Ray Dalio Says the World Has Gone Mad and the System Is Broken
Just what bad is still anyone’s guess.
Dalio is known as a someone who thinks outside of the box. Take the firm he founded: Westport, Conn.–based Bridgewater Associates. The firm practices “radical truth and radical transparency,” requiring employees to be open to criticism as well as able to air their own, differing views. His YouTube video “How The Economic Machine Works” has been viewed more than 10 million times.
“Money is free for those who are creditworthy because the investors who are giving it to them are willing to get back less than they give,” wrote Dalio in a Tuesday blog post on Microsoft’s (ticker: MSFT) LinkedIn.
It’s a reference to the current situation where interest rates are negative in many places around the globe. It’s an unprecedented phenomenon, where investors are willing to lose money on a bond bought instead of just putting the cash under the mattress. (If only there was a mattress large enough for the trillions people want to store.)
Zero interest rates are creating a “pushing on a string” dynamic, according to Dalio. Each attempt by global economic authorities to stimulate a moribund economy requires more and more money to less and less effect. “As a result of this dynamic, the prices of financial assets have gone way up and the future expected returns have gone way down while economic growth and inflation remain sluggish.”
Every asset class is affected by excessive credit creation: stocks, bonds, and even venture capital, he says. “There is now so much money wanting to buy these dreams that in some cases venture capital investors are pushing money onto startups that don’t want more money because they already have more than enough,” wrote Dalio.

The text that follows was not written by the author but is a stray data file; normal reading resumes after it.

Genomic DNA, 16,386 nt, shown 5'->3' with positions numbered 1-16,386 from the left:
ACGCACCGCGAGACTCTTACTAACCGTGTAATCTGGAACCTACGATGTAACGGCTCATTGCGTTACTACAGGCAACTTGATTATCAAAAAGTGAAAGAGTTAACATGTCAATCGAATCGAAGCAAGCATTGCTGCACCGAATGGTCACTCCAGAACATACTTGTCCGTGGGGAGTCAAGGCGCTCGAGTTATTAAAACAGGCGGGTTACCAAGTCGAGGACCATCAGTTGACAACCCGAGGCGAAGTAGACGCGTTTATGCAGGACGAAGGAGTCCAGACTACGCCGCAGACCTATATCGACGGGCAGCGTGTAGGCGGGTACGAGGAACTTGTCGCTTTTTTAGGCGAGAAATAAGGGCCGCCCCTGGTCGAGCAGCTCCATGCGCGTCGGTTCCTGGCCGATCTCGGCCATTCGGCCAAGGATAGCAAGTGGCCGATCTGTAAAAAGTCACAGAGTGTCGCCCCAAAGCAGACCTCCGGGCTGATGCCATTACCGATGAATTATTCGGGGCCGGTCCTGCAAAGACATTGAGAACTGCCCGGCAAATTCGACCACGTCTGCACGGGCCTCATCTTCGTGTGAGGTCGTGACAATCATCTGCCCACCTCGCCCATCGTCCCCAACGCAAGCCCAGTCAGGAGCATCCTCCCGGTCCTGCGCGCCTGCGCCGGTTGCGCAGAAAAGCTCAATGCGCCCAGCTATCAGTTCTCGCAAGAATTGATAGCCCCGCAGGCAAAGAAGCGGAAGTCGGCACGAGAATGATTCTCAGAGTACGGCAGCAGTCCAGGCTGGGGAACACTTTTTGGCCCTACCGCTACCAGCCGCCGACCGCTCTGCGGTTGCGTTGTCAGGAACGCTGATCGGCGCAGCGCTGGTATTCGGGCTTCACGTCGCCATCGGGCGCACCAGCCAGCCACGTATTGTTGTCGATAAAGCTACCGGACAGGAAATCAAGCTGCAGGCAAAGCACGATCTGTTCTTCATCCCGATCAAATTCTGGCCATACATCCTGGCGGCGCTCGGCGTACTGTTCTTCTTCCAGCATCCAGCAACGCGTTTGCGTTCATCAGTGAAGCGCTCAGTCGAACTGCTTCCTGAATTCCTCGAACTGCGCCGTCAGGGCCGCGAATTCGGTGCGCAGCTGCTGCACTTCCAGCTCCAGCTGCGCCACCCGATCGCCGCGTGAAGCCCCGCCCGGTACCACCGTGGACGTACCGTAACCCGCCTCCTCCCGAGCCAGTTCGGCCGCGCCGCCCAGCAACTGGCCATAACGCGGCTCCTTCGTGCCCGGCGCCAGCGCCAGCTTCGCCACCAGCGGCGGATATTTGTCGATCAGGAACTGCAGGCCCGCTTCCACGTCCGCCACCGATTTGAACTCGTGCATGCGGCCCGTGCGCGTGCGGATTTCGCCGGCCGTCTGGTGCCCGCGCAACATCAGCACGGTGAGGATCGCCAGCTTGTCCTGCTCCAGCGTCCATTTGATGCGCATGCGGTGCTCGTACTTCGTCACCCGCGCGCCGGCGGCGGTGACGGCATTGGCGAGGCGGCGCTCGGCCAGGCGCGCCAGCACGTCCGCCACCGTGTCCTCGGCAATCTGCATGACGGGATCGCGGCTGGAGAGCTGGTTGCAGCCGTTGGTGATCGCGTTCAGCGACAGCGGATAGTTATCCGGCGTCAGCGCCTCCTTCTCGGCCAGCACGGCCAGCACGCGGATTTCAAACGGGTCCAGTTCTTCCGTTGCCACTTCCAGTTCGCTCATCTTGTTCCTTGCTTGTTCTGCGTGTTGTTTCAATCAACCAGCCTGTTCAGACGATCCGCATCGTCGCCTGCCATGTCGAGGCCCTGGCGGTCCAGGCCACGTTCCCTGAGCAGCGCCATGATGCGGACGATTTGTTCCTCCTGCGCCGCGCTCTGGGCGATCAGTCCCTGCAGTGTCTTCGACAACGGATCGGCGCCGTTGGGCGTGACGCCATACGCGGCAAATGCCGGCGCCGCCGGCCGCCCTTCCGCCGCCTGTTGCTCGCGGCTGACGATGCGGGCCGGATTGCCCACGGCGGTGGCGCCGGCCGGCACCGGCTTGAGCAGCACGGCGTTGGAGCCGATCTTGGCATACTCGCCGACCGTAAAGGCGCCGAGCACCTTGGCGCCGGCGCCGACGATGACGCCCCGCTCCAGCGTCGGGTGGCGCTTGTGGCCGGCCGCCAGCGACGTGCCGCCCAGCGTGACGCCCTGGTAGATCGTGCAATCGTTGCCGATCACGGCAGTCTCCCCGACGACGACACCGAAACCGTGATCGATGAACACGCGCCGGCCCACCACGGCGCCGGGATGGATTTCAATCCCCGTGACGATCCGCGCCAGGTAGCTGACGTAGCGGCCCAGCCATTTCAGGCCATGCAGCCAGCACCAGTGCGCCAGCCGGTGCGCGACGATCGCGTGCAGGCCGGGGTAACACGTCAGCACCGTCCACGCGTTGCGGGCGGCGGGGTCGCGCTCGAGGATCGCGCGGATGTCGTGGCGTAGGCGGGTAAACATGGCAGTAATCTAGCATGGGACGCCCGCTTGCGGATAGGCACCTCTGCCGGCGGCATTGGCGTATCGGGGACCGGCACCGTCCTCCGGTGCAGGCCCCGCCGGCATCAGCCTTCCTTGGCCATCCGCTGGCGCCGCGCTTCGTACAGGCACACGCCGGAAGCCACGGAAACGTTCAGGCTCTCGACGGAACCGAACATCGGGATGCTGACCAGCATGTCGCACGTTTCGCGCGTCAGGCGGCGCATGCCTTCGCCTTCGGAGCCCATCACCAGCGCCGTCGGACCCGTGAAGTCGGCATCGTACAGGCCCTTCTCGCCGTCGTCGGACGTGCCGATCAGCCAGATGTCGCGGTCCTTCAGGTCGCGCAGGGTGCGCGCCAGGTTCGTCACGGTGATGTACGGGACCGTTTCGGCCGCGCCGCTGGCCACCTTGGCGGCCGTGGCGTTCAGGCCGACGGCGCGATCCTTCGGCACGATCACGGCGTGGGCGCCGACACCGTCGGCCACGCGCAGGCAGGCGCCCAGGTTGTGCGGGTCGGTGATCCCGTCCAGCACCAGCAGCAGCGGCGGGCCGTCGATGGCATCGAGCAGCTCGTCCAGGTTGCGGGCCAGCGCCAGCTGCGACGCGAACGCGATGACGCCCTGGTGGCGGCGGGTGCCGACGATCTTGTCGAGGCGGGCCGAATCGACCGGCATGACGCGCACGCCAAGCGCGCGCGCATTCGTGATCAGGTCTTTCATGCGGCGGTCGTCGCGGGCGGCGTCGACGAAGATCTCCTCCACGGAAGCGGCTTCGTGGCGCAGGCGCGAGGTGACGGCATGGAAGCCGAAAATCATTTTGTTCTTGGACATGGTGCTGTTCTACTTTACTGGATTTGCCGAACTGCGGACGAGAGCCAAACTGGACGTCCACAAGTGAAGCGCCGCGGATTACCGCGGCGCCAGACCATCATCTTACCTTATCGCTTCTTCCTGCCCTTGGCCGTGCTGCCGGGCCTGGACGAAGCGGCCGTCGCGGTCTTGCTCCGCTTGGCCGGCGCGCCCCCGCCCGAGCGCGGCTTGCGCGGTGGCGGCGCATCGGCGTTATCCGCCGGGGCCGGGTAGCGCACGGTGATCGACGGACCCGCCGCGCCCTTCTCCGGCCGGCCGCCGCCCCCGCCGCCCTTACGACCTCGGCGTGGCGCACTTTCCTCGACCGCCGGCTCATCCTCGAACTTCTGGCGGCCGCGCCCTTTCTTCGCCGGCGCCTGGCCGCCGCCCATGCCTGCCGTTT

Now comes the rub.
Government deficits are huge, and growing. As deficits grow, the specter of higher interest rates looms. As governments seek to attract buyers for the mountains of debt needed to refinance their liabilities in coming years, Dalio sees upward pressure on interest rates.
But higher rates “would be devastating for markets and economics because the world is so leveraged long.” That is a fancy way of saying there is a lot of debt in the system. Higher rates means interest costs to finance debt go up, pressuring consumer budgets as well as governments. When government budgets get squeezed, it means public services could get cut.
Of course, global authorities aren’t going to give up and concede they were wrong. Dalio sees more central-bank bond buying and money printing. “This will exacerbate the wealth gap battle,” wrote Dalio. “The trickle-down process of having money at the top trickle down to workers and others by improving their earnings and creditworthiness is not working, the system of making capitalism work well for most people is broken.”
It’s a dour assessment of the state of affairs. Dalio believes the situation is unsustainable and a “paradigm shift” is coming. The problem is that he doesn’t go on to describe the coming paradigm.
Maybe how to solve all the problems of a heavily indebted, interconnected global economy will be the subject of coming missives.